We went inside, moseyed on up to the very busy little bar, in the lounge/meeting area. Well, sadly we were a few minutes late for the screening of ‘The Delian Mode.’ This is a wonderful, multi-award winning film all about Delia Derbyshire and her contribution to the world at large. Kara Blake created and made the film, and was here in person, not only to show her film, talk about it, take part in the question and answer session as one of the panel of experts, but was also going to provide pictures, projections etc as a backdrop to the evening performances of the three commissioned world premieres of new music to celebrate Delia Derbyshire.
The afternoon session flew by. As already stated, Kara Blake took questions after her film ‘The Delian Mode’. One very interesting question from a member of the audience was ‘Why Delia?’ By this, he meant why was Delia Derbyshire always singled out for attention above all the other ‘assistants/composers’ in the famous BBC Radiophonics workshop? Another lady asked ‘Did she have to fight to rise above prejudice against women?’ ‘What attracted you to make a film about Delia Derbyshire?’ What became apparent, was what a remarkable woman DD was. She was a true pioneer amongst women composers, but not only that, of electronic music, sound effects, techo music and music technology.
Next on was a distinguished panel of experts, chaired by local music & arts journalist Cath Aubergine. Kara Blake stayed on, of course, and was joined by David Butler, the Guardian of the Delia Derbyshire archive and Senior Lecturer in Screen Studies at the University of Manchester. I was very interested to see composer and BBC Radiophonic Workshop Archivist Mark Ayres take his place. The remaining panelist, Teresa Winter had been taken sick and her place was taken by a lecturer from Manchester University. I couldn’t catch his name, but he was most interesting anyway. I was fascinated by the discussion. Apparently, because of the BBC relationship with the creative unions, the members of the Radiophonics Workshop were not allowed to be known as composers, for fear of putting ‘live’ musicians etc out of work. They were known as ‘assistants’ and indeed it was never even to be admitted that they created music! I didn’t realise that Delia Derbyshire had written stuff outside the workshop, never mind theatre commissions for the Royal Shakespeare Company, commercials, Rock Festivals, and ‘pop’ bands. What an amazing lady…
Click on the links below to get the low down on the Delia Darlings
Next on was a presentation by our three Delia Darlings, as they are officially known, talking about the fruits of their labour. These three had organised everything and raised the funding from the Arts Council of England, The Performing Rights Society and The Arts Council of Quebec for the event to actually take place. This part of the discussion was for the three soloists to tell the packed auditorium in what way they had drawn influence from Delia Derbyshire for use in their three compositions that would receive their world premieres in the evening. Caro C talked about Delia’s influence on electronica and I was fascinated to hear Naomi Kashiwagi talk about the influences she had drawn for ‘The Blues’, her Gramophonica commission.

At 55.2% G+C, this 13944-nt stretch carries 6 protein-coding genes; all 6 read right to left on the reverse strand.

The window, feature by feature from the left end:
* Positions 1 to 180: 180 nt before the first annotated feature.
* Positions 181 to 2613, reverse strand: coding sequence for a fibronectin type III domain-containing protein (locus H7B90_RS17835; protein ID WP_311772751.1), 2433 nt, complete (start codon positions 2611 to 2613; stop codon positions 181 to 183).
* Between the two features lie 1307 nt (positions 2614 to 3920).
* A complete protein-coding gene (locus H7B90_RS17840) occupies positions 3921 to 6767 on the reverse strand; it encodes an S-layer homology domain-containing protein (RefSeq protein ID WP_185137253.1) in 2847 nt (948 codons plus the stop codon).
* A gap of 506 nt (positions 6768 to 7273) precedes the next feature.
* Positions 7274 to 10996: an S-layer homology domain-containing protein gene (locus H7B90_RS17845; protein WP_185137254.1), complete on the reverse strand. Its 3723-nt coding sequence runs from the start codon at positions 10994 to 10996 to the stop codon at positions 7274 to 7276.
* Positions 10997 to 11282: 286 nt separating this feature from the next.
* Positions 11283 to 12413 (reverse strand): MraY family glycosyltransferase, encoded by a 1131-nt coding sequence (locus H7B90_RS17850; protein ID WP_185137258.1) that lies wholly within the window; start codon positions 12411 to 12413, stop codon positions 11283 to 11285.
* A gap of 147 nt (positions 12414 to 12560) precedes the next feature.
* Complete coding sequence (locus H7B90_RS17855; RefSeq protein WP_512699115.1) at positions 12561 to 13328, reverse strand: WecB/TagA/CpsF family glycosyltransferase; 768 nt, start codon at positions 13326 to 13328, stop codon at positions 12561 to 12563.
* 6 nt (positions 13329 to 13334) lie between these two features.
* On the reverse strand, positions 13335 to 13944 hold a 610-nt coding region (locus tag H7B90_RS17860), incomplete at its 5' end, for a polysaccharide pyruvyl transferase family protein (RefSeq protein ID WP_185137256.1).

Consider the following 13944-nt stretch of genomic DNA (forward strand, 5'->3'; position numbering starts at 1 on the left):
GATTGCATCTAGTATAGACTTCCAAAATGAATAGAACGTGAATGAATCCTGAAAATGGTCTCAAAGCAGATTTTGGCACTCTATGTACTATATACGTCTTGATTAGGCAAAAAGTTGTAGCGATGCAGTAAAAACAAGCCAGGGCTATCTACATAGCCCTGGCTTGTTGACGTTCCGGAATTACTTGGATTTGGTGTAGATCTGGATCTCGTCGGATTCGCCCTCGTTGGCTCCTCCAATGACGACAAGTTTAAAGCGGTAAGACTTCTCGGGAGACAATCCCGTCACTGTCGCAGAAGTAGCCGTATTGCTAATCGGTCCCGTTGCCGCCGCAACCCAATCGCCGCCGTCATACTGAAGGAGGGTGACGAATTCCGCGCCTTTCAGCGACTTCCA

These two ladies were very interesting and no less important, but I have to cut here to Ailis Ni Riain. She was the reason that Heather Bird (double bass) and me (trumpet), were here in the first place, so her revelations were relevant to this major new work for solo trumpet and solo double bass. We had the honour of giving the world premiere of this international award winning composer’s latest world premiere, and here was Ailis to talk all about what influences she had drawn from Delia Derbyshire’s music. I felt quite humbled to think this was about my latest solo project. I was all ears as Ailis, who is a most articulate person, talked about how two works by Delia had influenced my piece. The first was a piece called ‘Falling’ from a five movement suite called ‘The Dreams.’ This music appears to continually fall, with no end, with interviews of people speaking about their dreams superimposed over the top.
The second piece, ‘Pot Au Feu’, was even more interesting to learn about. Ailis had taken two major themes and some rhythms from this one, as a tribute to the ‘Godmother of electronic music.’ It was fascinating to hear what had influenced Ailis’ highly original piece. According to Raymond Blanc, pot au feu is a beef stew which is the ‘quintessence of French family life’ and adorns every dining table. Listen to this…
I also learned, from the afternoon the Delia appears to have composed and recorded the first ever techno dance record. One could even hear influences that would be drawn by Kraftwerk and Orbital from this pioneering music.